• Spiranthes cernua, Nodding Lady’s-Tresses (also new to me, but I recognized the tiny flowers as orchids, which narrows it down considerably)
    Spiranthes cernua, Nodding Lady's-Tresses
  • Verbena hastata, Common Verbena (yet another new species for me)
    Verbena hastata, Common/Swamp Verbena

The Adirondacks as we know them today are only 20,000 years old, exposed after the retreat of the Laurentide Ice Sheet (which also gave birth to Long island, including Brooklyn). My stone cairn may be a little sturdier than a sand castle, but its ephemeral nature is part of its charm, and its beauty. I see the river, the rocks, the plants, the mountains themselves with the same eyes. Because I will never see them this way again, they are all the more beautiful to me now.


Related Content

Flickr photo sets:


BBG’s Susan Pell in Papua New Guinea

The Louisiade Archipelao in Papua New Guinea, Oceania. Source: NASA Earth Observatory
Louisiade Archipelago

Dr. Susan Pell, Plant Molecular Systematist with the Brooklyn Botanic Garden, is leading an expedition to explore the Louisiade Archipelago of Papua New Guinea. The expedition team also includes researchers from the New York Botanical Garden, as well as the Botanical Research Institute of Texas, Conservation International, Old Dominion University, and the University of Papua New Guinea:

For five weeks in early 2009, BBG’s Dr. Susan Pell is leading a field research team in remote areas of Papua New Guinea. The team will work with local naturalists to survey the flora of the little-explored Louisiade Archipelago and compile a conservation assessment. …
The botanical field reconnaissance will include both intensive collection of forest plants around Alotau and targeted species enumeration studies. The purpose of the fieldwork is to expand knowledge of the biodiversity of the Milne Bay Province. The Louisiade Archipelago is of specific interest because of its large number of native species.
About the Expedition

I had the pleasure of meeting Dr. Pell as one of the instructors for the Plant Taxonomy class I completed at BBG in December. Thanks to her, I now have some idea of what a plant molecular systematist does! I would bet she’s currently the most remote correspondent of the Brooklyn blogosphere. She started blogging about the expedition just three days ago:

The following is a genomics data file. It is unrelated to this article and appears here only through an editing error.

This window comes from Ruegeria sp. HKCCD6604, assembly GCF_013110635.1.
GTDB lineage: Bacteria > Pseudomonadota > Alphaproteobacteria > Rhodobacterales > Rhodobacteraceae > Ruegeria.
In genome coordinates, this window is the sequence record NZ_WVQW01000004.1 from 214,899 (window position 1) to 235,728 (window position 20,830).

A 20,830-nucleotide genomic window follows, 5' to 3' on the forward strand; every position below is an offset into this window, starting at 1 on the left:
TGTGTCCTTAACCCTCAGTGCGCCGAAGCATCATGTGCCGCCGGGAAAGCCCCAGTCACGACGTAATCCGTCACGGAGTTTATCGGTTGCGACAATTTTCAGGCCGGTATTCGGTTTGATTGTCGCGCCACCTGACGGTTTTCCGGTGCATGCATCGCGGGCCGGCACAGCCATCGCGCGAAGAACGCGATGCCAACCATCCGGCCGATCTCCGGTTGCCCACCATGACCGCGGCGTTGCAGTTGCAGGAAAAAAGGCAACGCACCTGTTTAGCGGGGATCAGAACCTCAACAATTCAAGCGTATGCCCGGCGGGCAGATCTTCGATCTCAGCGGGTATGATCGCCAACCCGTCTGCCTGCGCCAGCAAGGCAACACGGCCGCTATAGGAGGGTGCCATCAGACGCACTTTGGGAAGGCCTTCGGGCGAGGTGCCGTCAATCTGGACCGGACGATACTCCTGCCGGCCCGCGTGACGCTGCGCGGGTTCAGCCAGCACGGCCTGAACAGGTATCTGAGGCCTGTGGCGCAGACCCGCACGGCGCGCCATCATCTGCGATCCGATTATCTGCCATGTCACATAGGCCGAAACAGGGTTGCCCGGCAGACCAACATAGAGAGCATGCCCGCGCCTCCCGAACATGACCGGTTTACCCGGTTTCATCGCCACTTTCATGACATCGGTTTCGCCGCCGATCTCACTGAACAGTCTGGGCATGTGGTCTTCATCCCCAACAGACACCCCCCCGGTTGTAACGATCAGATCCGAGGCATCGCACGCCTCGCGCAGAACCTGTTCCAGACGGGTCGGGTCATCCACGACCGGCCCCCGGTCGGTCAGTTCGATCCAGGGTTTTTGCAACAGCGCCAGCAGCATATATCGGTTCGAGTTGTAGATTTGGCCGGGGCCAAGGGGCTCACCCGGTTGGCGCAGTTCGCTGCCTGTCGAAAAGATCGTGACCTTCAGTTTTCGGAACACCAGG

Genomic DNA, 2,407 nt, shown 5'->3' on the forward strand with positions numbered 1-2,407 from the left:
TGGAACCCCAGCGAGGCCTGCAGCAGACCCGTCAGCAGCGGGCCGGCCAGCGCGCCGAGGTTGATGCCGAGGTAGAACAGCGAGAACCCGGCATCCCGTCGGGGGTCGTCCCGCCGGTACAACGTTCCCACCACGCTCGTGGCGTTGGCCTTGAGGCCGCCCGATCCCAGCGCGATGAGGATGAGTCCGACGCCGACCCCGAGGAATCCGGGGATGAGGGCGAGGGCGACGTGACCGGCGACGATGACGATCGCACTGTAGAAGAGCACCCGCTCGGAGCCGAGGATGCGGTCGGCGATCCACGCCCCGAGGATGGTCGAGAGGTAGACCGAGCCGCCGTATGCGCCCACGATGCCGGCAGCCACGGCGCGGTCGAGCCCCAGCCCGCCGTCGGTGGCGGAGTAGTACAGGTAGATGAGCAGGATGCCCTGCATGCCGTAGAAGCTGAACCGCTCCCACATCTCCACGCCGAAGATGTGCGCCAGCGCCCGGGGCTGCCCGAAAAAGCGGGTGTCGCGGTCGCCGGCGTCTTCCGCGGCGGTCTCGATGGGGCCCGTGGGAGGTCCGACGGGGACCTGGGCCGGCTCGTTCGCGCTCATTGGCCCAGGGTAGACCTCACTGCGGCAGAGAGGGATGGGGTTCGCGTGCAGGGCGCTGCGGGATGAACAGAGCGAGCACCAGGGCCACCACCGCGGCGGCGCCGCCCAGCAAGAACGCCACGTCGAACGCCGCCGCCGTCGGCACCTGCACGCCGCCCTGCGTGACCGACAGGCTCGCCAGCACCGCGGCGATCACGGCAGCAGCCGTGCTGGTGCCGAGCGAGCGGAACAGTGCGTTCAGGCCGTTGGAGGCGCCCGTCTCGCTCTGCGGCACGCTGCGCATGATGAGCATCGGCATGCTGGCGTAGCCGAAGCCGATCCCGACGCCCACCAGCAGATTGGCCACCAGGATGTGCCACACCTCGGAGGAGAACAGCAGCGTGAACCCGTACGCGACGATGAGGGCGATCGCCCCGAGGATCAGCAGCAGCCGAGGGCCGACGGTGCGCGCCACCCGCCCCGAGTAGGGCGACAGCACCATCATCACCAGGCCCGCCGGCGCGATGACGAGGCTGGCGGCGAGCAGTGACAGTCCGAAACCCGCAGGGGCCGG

I’ve spent five years planning a field expedition to Papua New Guinea—and it’s now underway.

Every time I go out into the field there are so many great stories to tell. So I’m going to try to use this web diary to share some of the things that come up over the course of our six-week exploration.

Once we head into the remote island areas I’ll be blogging by satellite phone, so the posts may get a little succinct. I’ll have time at the start and the finish to share some longer stories. Enjoy!
Blogging PNG, 2008-01-07, Susan Pell, BBG

We’ll be able to track the team’s progress on a map on BBG’s Web site. After 30 hours of travel, Dr. Pell is now in the capital of Port Moresby. From there, they’ll travel to Alotau:

After convening in Alotau, PNG, to provision and confirm final plans, the team will depart January 15 on a charted boat for the three-week exploration of the three main islands of the Archipelago, Misima, Rossel [Yela], and Sudest [Vanatinai]. These islands are home to many species found nowhere else in the world. The expedition will wrap up outside of Alatou, the capital of Milne Bay Province, which located on the island of New Guinea.
About the Expedition


Expedition: Papua New Guinea, Brooklyn Botanic Garden

ID that tree

A specimen of Abies fraseri, Fraser Fir, decorated as our Christmas/ Winter Holiday Tree for 2007-2008.
Christmas Tree

A reminder that the Brooklyn Botanic Garden has an online guide to identifying the species of your holiday tree.

Most people can tell a Wii from a PS3 in the shop windows at this time of year, but how many can tell whether that’s a Scotch pine or a balsam fir in their living room? Our simplified key will help you identify your holiday tree.
Holiday Tree Identification, Brooklyn Botanic Garden

For example, here are the keys to my annual choice, Abies fraseri, the Fraser Fir:

  • Leaves are needlelike, at least 4 times longer than wide.
  • Needles occur singly, not in clusters.
  • Buds are round or egg-shaped and have blunt tips.
  • Needles are attached directly to the stem.
  • Mature needles are 1/2 to 1 inch long.
  • Twigs have red hairs.

I also learned in my Woody Landscape Plant Identification class that you can quickly tell an Abies (Fir) from a Picea (Spruce) by trying to roll a needle between your fingers. Fir needles are flat and will not roll. Spruce needles are more cylindrical and will easily roll.

Since the guides include all species grown and sold commercially across the United States and Canada, they include some species you’re unlikely to find at your local tree merchant in New York City, such as Cupressus arizonica, the Arizona Cypress. In addition to the online keys, they have a page for each species, and many links to other information about selecting, identifying, and enjoying your tree.

Related Posts

Brooklyn Mulchfest 2009


Holiday Tree Identification, Brooklyn Botanic Garden
Long Live the Christmas Tree, 2008.12.04, from neighbor and fellow gardener at New York City Garden

Steven Earl Clemants, 1954-2008